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Red Cross: How to heat your home safely

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CHARLOTTE — Temperatures are starting to dip and people are turning their heat on if they live in parts of the country that experience colder weather. The American Red Cross urges families to be safe heating their homes to help prevent home fires, which typically rise during colder months.

A Red Cross survey showed that more than half of us have used a space heater — which is involved in most fatal home heating fires. It’s critical to keep at least three feet of space around all heating equipment, and never leave space heaters unattended. Follow these additional tips:

  • If you must use a space heater, place it on a level, hard and nonflammable surface, such as a ceramic tile floor. Don’t place it on rugs and carpets, or near bedding and drapes. And keep children and pets away from the heater.
  • Plug space heater power cords directly into outlets — never an extension cord. Turn it off every time you leave the room or go to sleep.
  • Never use a cooking range or oven to heat your home.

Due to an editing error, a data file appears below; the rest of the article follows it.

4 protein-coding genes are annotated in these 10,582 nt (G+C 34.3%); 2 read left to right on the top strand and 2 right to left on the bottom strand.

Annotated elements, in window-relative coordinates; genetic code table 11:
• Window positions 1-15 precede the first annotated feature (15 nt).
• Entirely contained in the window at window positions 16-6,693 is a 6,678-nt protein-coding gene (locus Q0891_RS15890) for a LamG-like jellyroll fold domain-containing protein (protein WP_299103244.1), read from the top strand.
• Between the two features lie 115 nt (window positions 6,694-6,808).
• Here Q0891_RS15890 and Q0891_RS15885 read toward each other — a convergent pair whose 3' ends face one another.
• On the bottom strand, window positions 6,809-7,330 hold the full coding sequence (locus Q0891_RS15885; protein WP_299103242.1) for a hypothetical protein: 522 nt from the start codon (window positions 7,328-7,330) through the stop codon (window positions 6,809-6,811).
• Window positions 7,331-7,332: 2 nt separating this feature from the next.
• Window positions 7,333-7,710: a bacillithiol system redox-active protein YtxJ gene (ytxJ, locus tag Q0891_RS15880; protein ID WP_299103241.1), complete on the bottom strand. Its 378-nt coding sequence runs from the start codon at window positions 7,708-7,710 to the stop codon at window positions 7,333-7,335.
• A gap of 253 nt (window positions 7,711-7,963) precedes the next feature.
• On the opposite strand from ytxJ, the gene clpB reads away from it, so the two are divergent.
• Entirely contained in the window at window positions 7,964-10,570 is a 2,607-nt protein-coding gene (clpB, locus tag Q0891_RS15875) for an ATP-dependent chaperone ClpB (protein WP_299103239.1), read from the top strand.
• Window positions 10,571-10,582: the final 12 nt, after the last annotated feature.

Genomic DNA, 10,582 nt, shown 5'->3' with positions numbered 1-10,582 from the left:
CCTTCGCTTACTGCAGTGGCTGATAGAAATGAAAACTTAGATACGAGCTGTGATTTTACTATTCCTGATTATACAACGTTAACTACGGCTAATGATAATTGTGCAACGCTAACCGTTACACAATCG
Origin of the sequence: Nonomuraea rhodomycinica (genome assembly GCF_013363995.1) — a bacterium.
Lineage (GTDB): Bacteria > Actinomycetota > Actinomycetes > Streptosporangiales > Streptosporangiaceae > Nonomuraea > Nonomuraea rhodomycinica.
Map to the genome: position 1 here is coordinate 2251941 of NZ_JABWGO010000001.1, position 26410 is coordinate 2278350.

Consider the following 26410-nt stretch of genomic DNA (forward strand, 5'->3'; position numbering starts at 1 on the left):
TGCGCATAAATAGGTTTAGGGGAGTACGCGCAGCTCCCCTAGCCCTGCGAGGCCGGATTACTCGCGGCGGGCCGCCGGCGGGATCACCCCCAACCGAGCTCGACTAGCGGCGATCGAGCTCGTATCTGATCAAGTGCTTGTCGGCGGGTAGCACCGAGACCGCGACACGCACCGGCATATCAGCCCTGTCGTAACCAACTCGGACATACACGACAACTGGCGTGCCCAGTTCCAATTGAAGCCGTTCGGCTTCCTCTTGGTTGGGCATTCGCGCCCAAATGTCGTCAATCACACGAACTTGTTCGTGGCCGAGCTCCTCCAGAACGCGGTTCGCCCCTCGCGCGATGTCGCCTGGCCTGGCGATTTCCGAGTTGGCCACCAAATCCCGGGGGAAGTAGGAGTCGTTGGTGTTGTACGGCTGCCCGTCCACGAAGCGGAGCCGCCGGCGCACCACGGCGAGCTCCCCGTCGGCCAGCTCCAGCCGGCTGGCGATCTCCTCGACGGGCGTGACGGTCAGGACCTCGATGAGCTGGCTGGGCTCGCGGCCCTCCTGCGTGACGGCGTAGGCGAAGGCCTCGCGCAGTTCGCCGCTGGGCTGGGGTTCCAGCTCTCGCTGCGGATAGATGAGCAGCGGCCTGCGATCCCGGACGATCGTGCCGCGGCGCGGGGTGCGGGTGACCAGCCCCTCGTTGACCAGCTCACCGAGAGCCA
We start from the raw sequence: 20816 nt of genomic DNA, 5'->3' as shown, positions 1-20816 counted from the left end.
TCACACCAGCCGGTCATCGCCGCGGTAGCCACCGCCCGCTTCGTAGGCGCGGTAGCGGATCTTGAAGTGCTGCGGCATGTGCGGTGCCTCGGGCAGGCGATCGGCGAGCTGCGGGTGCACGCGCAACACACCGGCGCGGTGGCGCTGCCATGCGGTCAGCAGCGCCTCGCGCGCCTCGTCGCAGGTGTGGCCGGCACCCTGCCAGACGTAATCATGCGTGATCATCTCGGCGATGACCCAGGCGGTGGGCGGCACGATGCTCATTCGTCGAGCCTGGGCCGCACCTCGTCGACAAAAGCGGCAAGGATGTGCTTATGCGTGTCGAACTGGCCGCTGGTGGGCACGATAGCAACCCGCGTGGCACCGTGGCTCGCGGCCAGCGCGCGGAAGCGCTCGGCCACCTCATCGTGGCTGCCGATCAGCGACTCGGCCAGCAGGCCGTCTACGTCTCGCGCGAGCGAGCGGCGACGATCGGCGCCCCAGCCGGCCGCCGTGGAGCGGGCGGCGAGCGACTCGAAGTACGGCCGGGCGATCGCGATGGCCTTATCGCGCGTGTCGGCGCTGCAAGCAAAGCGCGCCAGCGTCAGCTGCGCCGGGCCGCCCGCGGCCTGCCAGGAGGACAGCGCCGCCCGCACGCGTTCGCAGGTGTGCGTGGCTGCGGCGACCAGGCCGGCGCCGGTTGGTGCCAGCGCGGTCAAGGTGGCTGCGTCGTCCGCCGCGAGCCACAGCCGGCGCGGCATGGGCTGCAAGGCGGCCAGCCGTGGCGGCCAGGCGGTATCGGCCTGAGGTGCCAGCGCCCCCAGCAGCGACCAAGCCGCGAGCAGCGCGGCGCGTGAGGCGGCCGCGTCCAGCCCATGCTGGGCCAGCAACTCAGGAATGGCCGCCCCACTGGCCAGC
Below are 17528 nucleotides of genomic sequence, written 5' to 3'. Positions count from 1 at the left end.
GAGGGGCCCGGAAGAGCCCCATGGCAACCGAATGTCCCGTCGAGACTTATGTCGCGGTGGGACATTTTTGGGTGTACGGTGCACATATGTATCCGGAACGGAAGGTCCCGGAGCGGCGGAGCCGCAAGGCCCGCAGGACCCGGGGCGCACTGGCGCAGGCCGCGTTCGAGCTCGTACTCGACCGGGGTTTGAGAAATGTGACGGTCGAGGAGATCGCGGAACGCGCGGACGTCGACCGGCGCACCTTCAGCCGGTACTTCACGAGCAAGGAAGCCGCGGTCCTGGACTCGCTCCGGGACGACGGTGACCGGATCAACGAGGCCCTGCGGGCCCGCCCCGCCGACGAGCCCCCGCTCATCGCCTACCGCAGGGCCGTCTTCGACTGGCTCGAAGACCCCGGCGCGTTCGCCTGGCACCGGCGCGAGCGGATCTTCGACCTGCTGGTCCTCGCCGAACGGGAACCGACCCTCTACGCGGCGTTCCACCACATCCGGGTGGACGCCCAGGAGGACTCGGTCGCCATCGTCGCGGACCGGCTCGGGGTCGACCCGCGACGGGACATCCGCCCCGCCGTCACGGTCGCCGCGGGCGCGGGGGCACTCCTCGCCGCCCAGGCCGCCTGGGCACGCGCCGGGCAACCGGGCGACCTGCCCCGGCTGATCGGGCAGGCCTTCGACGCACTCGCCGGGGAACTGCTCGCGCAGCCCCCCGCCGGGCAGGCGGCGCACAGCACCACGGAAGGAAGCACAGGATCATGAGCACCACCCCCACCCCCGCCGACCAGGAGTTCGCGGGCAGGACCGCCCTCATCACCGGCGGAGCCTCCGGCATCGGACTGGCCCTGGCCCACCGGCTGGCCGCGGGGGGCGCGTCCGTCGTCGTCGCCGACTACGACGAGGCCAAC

• Never leave a fire burning in the fireplaces unattended. Make sure any embers in the fireplace are extinguished before going to bed or leaving home. Use a glass or metal fire screen to keep embers in the fireplace.
  • Have furnaces, chimneys, fireplaces, wood and coal stoves inspected annually by a professional and cleaned if necessary.


To help protect your family year-round, test your smoke alarms monthly and practice your home fire escape plan until everyone can escape in less than two minutes — the amount of time you may have to get out of a burning home before it’s too late.


Visit redcross.org/fire for more information, including an escape plan to practice with your family.

You can also download the free Red Cross Emergency app by searching for ‘American Red Cross’ in app stores.


Since October 2014, the Red Cross Home Fire Campaign, with the help of community partners, has saved at least 1,414 lives by educating families about fire safety, helping them create escape plans and installing more than 2.6 million free smoke alarms in high-risk homes across the country.

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